When company co-founder David Packard began to aggressively recruit from historically black colleges and universities, Clay expanded on that policy. He became known as the "godfather of black Silicon Valley" for opening doors to many African-Americans in the industry.

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According to a City of Palo Alto biography, at HP, Clay wrote the software and led the team that designed the company's first step into the computer market with the 2116A computer in 1966. He became Palo Alto's first African-American council member in 1973 and was the city's vice mayor in 1976 and 1977. He was featured in a monthlong exhibit at City Hall in 2009 as a Silicon Valley tech pioneer.

Clay has continued a lifelong practice of recruiting African-Americans, particularly from East Palo Alto, to work for him. He started EPA Electronics in the 1970s to hire East Palo Alto youth in the industry; and he has hired 50 East Palo Alto residents for Menlo Park-based ROD-L Electronics through the nonprofit OICW (now JobTrain), despite the residents' educational disadvantages.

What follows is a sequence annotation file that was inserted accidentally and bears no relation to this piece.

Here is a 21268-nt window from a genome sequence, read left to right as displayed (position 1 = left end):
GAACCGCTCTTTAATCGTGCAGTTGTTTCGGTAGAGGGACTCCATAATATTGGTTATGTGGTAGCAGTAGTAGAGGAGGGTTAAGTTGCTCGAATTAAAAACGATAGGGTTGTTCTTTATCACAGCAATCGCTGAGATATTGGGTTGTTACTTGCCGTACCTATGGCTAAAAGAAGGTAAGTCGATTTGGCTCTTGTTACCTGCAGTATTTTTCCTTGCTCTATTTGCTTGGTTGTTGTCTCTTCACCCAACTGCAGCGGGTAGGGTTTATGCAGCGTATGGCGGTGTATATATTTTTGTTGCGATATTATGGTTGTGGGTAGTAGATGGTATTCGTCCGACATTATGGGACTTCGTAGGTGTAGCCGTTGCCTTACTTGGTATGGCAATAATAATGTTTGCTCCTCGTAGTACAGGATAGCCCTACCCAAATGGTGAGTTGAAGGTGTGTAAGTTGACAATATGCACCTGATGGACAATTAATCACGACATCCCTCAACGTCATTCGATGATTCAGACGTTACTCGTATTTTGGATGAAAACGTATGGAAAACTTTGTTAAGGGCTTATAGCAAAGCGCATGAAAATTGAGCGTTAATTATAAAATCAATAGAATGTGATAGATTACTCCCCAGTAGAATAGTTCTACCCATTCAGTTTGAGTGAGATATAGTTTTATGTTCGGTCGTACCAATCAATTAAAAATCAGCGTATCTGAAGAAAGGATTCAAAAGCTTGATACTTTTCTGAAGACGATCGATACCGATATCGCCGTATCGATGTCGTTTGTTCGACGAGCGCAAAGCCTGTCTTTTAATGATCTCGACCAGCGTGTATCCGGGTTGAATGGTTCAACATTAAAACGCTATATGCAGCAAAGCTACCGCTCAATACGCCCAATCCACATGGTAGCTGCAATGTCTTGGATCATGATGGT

Ken and Caretha Coleman have played a long and storied role in Silicon Valley and local philanthropy. Ken Coleman was among the first African-Americans in Silicon Valley when he was hired by HP in 1972. He previously served as a U.S. Air Force captain in Vietnam, according to a City of Palo Alto biography.

He became a special adviser to private venture capital firm Andreessen Horowitz, and he was a top executive at Silicon Graphics and other tech firms. He is currently chairman of Saama Technologies.

Coleman has supported STEM programs through his philanthropy. He and Caretha also support early-literacy programs through Reading Partners.

Caretha Coleman is a Silicon Valley tech executive who met her husband at HP. She was the second black female tech executive in the region in the early 1980s. She became a director at Dignity Health and the Silicon Valley Community Foundation. She now runs venture strategy consulting firm Coleman Consulting.

The Colemans helped raise $15 million toward the development of the YMCA in East Palo Alto, according to a biography of their accomplishments.

Loretta Green served the Palo Alto community as a longtime journalist who worked for the San Jose Mercury News. She previously was a reporter for the Palo Alto Times and Peninsula Times Tribune. A longtime Palo Alto resident, Green's human-interest columns for the Merc "reflected the pulse and sentiment of the public," former state Senator Joe Simitian said in 2004 after she received the 21st District Woman of the Year Award. He called her "the voice of our community."